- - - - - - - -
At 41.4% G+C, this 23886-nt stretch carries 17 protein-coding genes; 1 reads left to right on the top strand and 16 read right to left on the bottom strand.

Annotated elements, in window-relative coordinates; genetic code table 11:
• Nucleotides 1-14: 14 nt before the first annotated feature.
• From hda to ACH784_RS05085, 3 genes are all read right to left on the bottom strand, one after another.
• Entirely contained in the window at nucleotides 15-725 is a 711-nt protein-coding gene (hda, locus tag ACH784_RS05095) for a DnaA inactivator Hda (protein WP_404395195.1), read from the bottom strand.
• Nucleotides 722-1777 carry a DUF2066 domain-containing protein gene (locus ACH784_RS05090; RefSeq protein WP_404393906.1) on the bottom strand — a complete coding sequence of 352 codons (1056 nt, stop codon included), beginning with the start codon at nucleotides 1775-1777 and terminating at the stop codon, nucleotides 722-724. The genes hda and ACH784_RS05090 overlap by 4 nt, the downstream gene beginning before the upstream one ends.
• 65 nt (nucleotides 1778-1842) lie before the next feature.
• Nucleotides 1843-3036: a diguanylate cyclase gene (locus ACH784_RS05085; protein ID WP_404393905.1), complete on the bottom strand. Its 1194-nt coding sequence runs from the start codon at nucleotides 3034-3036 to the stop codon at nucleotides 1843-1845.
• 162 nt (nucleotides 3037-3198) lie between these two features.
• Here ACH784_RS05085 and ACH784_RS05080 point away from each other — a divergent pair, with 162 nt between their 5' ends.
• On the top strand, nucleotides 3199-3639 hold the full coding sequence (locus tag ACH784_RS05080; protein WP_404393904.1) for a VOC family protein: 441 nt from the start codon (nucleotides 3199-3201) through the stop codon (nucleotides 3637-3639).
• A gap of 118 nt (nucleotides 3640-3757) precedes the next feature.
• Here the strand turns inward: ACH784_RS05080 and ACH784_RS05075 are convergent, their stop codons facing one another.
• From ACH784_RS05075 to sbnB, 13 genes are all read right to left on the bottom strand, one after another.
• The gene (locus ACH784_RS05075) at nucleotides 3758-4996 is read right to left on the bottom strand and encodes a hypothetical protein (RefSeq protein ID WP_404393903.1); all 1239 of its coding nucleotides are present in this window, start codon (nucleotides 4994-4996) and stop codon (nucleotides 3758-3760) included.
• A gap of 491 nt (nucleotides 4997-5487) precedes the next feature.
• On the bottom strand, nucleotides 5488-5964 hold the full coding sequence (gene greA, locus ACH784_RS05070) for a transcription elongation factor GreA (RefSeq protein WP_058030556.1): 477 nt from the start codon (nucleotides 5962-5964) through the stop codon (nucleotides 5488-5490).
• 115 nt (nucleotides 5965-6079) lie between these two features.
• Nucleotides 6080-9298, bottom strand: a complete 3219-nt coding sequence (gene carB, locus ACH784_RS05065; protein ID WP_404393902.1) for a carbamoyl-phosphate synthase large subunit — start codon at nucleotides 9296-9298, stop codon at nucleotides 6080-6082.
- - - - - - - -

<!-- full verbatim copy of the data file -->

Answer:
At 41.4% G+C, this 23886-nt stretch carries 17 protein-coding genes; 1 reads left to right on the top strand and 16 read right to left on the bottom strand.

Annotated elements, in window-relative coordinates; genetic code table 11:
• Nucleotides 1-14: 14 nt before the first annotated feature.
• From hda to ACH784_RS05085, 3 genes are all read right to left on the bottom strand, one after another.
• Entirely contained in the window at nucleotides 15-725 is a 711-nt protein-coding gene (hda, locus tag ACH784_RS05095) for a DnaA inactivator Hda (protein WP_404395195.1), read from the bottom strand.
• Nucleotides 722-1777 carry a DUF2066 domain-containing protein gene (locus ACH784_RS05090; RefSeq protein WP_404393906.1) on the bottom strand — a complete coding sequence of 352 codons (1056 nt, stop codon included), beginning with the start codon at nucleotides 1775-1777 and terminating at the stop codon, nucleotides 722-724. The genes hda and ACH784_RS05090 overlap by 4 nt, the downstream gene beginning before the upstream one ends.
• 65 nt (nucleotides 1778-1842) lie before the next feature.
• Nucleotides 1843-3036: a diguanylate cyclase gene (locus ACH784_RS05085; protein ID WP_404393905.1), complete on the bottom strand. Its 1194-nt coding sequence runs from the start codon at nucleotides 3034-3036 to the stop codon at nucleotides 1843-1845.
• 162 nt (nucleotides 3037-3198) lie between these two features.
• Here ACH784_RS05085 and ACH784_RS05080 point away from each other — a divergent pair, with 162 nt between their 5' ends.
• On the top strand, nucleotides 3199-3639 hold the full coding sequence (locus tag ACH784_RS05080; protein WP_404393904.1) for a VOC family protein: 441 nt from the start codon (nucleotides 3199-3201) through the stop codon (nucleotides 3637-3639).
• A gap of 118 nt (nucleotides 3640-3757) precedes the next feature.
• Here the strand turns inward: ACH784_RS05080 and ACH784_RS05075 are convergent, their stop codons facing one another.
• From ACH784_RS05075 to sbnB, 13 genes are all read right to left on the bottom strand, one after another.
• The gene (locus ACH784_RS05075) at nucleotides 3758-4996 is read right to left on the bottom strand and encodes a hypothetical protein (RefSeq protein ID WP_404393903.1); all 1239 of its coding nucleotides are present in this window, start codon (nucleotides 4994-4996) and stop codon (nucleotides 3758-3760) included.
• A gap of 491 nt (nucleotides 4997-5487) precedes the next feature.
• On the bottom strand, nucleotides 5488-5964 hold the full coding sequence (gene greA, locus ACH784_RS05070) for a transcription elongation factor GreA (RefSeq protein WP_058030556.1): 477 nt from the start codon (nucleotides 5962-5964) through the stop codon (nucleotides 5488-5490).
• 115 nt (nucleotides 5965-6079) lie between these two features.
• Nucleotides 6080-9298, bottom strand: a complete 3219-nt coding sequence (gene carB, locus ACH784_RS05065; protein ID WP_404393902.1) for a carbamoyl-phosphate synthase large subunit — start codon at nucleotides 9296-9298, stop codon at nucleotides 6080-6082.